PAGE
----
So the mystery continues, and Bryntesson and Hunter work to tell the story. Bryntesson said, “Working out this type of history is like solving a giant jig-saw puzzle. Every now and then we find new pieces to add. Recently, we have found many important documents in archives. These items provide us with a better understanding of the history of the searches themselves, and the evidence that has been amassed.”
This spring, Bryntesson and Hunter presented a poster on their Chipola River Wildlife Sanctuary research at a scientific conference at Stockton University. Bryntesson gave a talk at the Tall Timbers Research Station in Florida, and an article was published about their research in The County Record of Blountstown, Florida. Bryntesson related one of his favorite parts of this work: “One thing that I really like about researching the historic status of the Ivory-billed Woodpecker is that it is not just about the bird, it is about people too. The searchers have been, and are, incredibly dedicated and it is fascinating to learn about their findings and thoughts, as well as their passion and enthusiasm for finding the bird.”
The gallery below includes pictures from the research trips in Florida. Click on each picture to enlarge. Photo credits: All photos taken by Fredrik Bryntesson unless otherwise noted.
On Saturday, April 22, a group of Bryn Athyn College professors and students traveled to Stockton University for the annual conference of the mid-Atlantic chapter of the Ecological Society of America (MA-ESA). Five posters from Bryn Athyn College were presented, setting a BAC record for most posters presented at a single conference. Professors Fredrik Bryntesson, Ph.D., Eugene Potapov, Ph.D., and Ed Higgins, M.D., led the group at the conference, and were joined by alumnus Michael Rodgers (BS ’13), and current students Justin Ball, Derek Buss, Elizabeth Snyder, and Eric Rossi.
This was the tenth consecutive year that the deer study has presented posters at the MA-ESA conference, providing many BAC students with the opportunity to experience academic presentation in a recognized public forum. In addition to the professors and students in attendance this year, there were six more authors on the papers that were presented: current students Laura Clymer and Ryan Landels, alumnus Joe Kadelock (BS ’16), alumnus and lab instructor Grace McMackin (BS ’12), and two Pennypack Ecological Restoration Trust employees, Brad Nyholm and Kevin Roth, who is also an alumnus (BS ’15).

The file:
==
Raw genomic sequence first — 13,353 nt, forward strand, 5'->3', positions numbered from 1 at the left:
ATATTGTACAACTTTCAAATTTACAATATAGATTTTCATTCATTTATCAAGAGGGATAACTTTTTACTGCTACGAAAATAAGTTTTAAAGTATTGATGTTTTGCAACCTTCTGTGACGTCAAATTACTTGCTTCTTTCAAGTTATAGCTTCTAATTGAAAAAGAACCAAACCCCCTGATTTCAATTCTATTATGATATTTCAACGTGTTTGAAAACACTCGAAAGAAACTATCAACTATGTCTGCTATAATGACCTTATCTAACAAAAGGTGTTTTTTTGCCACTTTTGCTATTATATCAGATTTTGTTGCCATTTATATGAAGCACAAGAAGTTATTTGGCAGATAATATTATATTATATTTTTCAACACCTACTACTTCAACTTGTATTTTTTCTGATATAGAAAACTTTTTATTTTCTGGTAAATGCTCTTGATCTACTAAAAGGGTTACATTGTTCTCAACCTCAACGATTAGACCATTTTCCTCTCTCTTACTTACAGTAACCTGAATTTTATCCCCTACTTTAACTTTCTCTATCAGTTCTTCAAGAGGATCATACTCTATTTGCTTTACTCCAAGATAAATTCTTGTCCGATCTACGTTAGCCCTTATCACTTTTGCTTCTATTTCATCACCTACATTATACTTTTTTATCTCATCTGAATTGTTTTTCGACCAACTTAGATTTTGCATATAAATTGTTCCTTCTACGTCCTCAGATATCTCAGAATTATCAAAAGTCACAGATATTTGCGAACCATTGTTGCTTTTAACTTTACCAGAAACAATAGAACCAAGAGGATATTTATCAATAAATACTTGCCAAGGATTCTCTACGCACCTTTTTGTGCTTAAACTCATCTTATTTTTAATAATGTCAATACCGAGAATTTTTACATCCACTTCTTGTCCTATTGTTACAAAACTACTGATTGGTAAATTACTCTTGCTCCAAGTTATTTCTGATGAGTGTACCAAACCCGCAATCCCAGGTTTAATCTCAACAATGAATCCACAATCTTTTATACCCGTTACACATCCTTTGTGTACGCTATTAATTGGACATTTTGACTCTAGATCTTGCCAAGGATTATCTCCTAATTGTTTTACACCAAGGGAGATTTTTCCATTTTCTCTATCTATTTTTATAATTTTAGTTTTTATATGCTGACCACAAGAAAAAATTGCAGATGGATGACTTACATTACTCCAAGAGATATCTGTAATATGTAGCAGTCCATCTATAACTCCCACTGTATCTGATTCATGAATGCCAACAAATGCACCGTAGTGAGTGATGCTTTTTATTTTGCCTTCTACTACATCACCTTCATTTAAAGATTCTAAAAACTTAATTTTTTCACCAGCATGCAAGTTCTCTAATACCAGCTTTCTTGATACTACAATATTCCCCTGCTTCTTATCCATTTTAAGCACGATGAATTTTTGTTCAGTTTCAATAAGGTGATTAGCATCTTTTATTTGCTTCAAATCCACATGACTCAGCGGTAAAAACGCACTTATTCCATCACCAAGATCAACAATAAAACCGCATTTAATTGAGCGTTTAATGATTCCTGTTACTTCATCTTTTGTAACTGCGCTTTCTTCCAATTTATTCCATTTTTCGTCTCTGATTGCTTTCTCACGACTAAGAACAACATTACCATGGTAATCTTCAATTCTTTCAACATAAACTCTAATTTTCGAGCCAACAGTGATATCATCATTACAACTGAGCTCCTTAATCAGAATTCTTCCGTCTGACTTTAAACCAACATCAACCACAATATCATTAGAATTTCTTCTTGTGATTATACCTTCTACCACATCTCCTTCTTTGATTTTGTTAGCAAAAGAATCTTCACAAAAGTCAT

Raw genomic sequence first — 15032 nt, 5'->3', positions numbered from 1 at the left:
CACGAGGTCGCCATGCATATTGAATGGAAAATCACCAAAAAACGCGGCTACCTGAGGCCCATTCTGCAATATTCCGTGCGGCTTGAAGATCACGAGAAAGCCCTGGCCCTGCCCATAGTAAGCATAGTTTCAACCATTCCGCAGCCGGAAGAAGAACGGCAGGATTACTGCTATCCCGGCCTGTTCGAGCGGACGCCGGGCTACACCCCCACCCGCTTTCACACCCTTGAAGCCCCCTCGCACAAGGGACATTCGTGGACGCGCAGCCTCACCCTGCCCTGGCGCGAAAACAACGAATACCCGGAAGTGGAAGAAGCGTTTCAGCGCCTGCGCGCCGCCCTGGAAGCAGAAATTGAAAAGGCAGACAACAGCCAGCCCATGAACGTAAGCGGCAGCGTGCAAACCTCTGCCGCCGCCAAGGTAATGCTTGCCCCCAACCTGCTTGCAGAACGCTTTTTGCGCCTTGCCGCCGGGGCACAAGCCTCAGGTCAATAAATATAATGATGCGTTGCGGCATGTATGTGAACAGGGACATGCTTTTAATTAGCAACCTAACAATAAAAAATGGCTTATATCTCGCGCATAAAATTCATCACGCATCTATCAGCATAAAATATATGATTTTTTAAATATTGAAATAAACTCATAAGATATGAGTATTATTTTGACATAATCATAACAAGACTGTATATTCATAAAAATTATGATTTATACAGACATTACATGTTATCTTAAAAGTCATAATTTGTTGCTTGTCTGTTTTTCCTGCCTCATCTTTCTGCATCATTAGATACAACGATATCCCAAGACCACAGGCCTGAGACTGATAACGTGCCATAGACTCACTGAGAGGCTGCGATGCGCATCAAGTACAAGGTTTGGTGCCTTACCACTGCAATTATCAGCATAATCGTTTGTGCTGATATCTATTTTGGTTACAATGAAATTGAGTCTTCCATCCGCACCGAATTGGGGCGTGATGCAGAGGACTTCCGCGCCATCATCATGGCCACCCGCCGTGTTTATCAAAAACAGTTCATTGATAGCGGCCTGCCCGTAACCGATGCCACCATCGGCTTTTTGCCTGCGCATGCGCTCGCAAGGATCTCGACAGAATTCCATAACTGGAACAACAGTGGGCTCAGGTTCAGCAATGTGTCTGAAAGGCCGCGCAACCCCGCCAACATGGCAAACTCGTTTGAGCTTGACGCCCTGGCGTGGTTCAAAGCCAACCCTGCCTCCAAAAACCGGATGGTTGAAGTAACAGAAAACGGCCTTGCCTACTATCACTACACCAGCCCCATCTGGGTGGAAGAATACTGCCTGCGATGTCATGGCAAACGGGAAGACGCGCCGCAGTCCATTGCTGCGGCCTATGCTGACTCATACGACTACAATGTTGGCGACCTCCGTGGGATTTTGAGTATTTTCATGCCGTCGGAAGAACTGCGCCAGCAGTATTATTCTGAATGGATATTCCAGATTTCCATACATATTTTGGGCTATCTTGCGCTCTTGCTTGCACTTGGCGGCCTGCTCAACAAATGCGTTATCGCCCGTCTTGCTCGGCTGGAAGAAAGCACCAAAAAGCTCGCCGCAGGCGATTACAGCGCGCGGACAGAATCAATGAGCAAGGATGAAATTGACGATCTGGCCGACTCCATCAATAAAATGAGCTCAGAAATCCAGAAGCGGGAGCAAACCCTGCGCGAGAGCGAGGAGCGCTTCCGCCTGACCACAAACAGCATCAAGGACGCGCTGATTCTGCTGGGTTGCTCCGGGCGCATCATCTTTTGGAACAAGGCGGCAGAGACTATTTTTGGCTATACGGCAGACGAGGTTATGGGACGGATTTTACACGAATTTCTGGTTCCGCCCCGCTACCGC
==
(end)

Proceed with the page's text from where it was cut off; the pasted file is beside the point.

Professor Bryntesson says the deer study has enabled investigators to learn many new features of suburban white-tailed deer movement and behavior, and this knowledge is useful for deer management. He adds, “Presenting work at scientific conferences, or being co-authors on publications, is unusual for undergraduate students, and is excellent for their education, experience, and resumes.”
Learn more about the Bryn Athyn College Deer Study.
Each month President Blair will be posting on the blog to recap what’s been going on and talk about what’s on the horizon. Here’s his first post, covering the month of April and looking ahead to May!
April has been a busy month at Bryn Athyn College. The academic year is steaming ahead toward completion, and excitement is building toward graduation. A number of events have punctuated the calendar recently, including the Long Night Against Procrastination (LNAP), the first annual Parents and Family Day, NCAA Division III week, the Academic Achievement Awards, and Diversity Day.
I am proud of the hard work our students put in throughout the year, but it’s especially fun to see the community of learning that is formed in the library during LNAP. Over the three LNAPs this year, 922 scholarly hours were logged by our students, and many personal academic goals were reached.
Parents and Family Day was held on April 8, and saw about 65 guests enjoying the event which included a welcome brunch, tours of campus, Cairnwood Estate, and Glencairn, an opportunity to cheer on the men’s and women’s lacrosse teams, and a BBQ on the terrace where the local band Hillbillies of Cohesion played a delightful set.
NCAA Division III Week gave our athletic teams the opportunity to volunteer in different ways throughout the community. The soccer, lacrosse, and basketball teams all offered clinics or helped out at the Bryn Athyn Church Elementary School practices. The Student Athlete Advisory Committee also got the student body to participate in making a mural for suicide awareness. Colorful handprints symbolized the willingness to lend a hand to those in need.
The Academic Achievement Awards are always an important moment to recognize the often-quiet work of scholars. Those on the dean’s list were honored, as were recipients of scholarships and grants connected to particular majors or initiatives. One new award was given this year to the winners of the Career Olympics. Team Djibouti was honored with gold medals and a cash prize for their excellent work creating resumes, LinkedIn profiles, attending a networking/interviewing event, and making a video for prospective employers.